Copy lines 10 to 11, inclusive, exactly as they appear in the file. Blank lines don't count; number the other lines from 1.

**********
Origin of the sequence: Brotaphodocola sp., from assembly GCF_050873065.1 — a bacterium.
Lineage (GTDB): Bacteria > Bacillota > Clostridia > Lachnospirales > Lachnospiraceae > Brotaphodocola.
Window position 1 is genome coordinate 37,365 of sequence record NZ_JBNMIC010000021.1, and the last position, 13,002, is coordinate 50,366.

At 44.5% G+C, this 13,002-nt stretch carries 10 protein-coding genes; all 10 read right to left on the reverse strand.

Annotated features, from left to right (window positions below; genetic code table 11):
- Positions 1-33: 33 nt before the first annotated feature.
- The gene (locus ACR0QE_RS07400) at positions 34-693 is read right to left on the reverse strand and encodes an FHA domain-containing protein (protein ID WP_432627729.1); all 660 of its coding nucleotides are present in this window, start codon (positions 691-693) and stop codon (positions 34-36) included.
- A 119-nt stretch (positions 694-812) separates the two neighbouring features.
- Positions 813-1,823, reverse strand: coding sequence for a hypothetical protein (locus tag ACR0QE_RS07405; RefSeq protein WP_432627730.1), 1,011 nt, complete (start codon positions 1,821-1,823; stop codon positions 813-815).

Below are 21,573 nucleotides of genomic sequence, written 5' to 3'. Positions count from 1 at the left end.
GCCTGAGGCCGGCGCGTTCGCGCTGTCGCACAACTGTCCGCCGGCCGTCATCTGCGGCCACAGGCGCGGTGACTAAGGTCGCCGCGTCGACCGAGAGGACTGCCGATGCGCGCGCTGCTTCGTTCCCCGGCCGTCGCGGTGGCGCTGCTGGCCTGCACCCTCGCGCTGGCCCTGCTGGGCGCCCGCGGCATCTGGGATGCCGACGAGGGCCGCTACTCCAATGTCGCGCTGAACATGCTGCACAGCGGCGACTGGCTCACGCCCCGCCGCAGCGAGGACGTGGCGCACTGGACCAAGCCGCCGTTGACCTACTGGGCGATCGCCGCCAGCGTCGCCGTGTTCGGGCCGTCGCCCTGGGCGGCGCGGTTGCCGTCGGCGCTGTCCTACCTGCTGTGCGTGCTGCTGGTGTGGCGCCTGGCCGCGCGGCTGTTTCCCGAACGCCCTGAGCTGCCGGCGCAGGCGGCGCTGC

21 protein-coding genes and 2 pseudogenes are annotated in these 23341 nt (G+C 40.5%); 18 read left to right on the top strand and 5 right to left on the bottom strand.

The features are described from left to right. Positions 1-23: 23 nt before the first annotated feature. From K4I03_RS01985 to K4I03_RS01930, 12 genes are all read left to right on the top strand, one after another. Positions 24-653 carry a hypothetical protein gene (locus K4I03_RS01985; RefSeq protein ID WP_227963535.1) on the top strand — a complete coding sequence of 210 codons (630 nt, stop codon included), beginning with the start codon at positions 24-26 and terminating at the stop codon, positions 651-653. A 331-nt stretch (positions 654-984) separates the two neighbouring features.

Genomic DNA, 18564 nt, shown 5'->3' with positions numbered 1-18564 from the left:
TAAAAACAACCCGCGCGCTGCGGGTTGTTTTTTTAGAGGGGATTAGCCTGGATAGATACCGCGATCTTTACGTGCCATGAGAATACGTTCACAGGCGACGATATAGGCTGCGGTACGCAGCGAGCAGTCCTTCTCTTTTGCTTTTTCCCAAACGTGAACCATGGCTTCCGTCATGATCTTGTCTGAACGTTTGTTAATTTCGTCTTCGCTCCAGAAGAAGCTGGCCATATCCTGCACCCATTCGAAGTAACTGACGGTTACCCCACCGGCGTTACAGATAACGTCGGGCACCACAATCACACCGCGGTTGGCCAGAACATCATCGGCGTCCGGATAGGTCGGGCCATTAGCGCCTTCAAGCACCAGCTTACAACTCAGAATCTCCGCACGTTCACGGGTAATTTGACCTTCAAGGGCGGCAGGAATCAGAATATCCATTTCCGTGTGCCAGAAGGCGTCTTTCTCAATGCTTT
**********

Below are 21,573 nucleotides of genomic sequence, written 5' to 3'. Positions count from 1 at the left end.
GCCTGAGGCCGGCGCGTTCGCGCTGTCGCACAACTGTCCGCCGGCCGTCATCTGCGGCCACAGGCGCGGTGACTAAGGTCGCCGCGTCGACCGAGAGGACTGCCGATGCGCGCGCTGCTTCGTTCCCCGGCCGTCGCGGTGGCGCTGCTGGCCTGCACCCTCGCGCTGGCCCTGCTGGGCGCCCGCGGCATCTGGGATGCCGACGAGGGCCGCTACTCCAATGTCGCGCTGAACATGCTGCACAGCGGCGACTGGCTCACGCCCCGCCGCAGCGAGGACGTGGCGCACTGGACCAAGCCGCCGTTGACCTACTGGGCGATCGCCGCCAGCGTCGCCGTGTTCGGGCCGTCGCCCTGGGCGGCGCGGTTGCCGTCGGCGCTGTCCTACCTGCTGTGCGTGCTGCTGGTGTGGCGCCTGGCCGCGCGGCTGTTTCCCGAACGCCCTGAGCTGCCGGCGCAGGCGGCGCTGC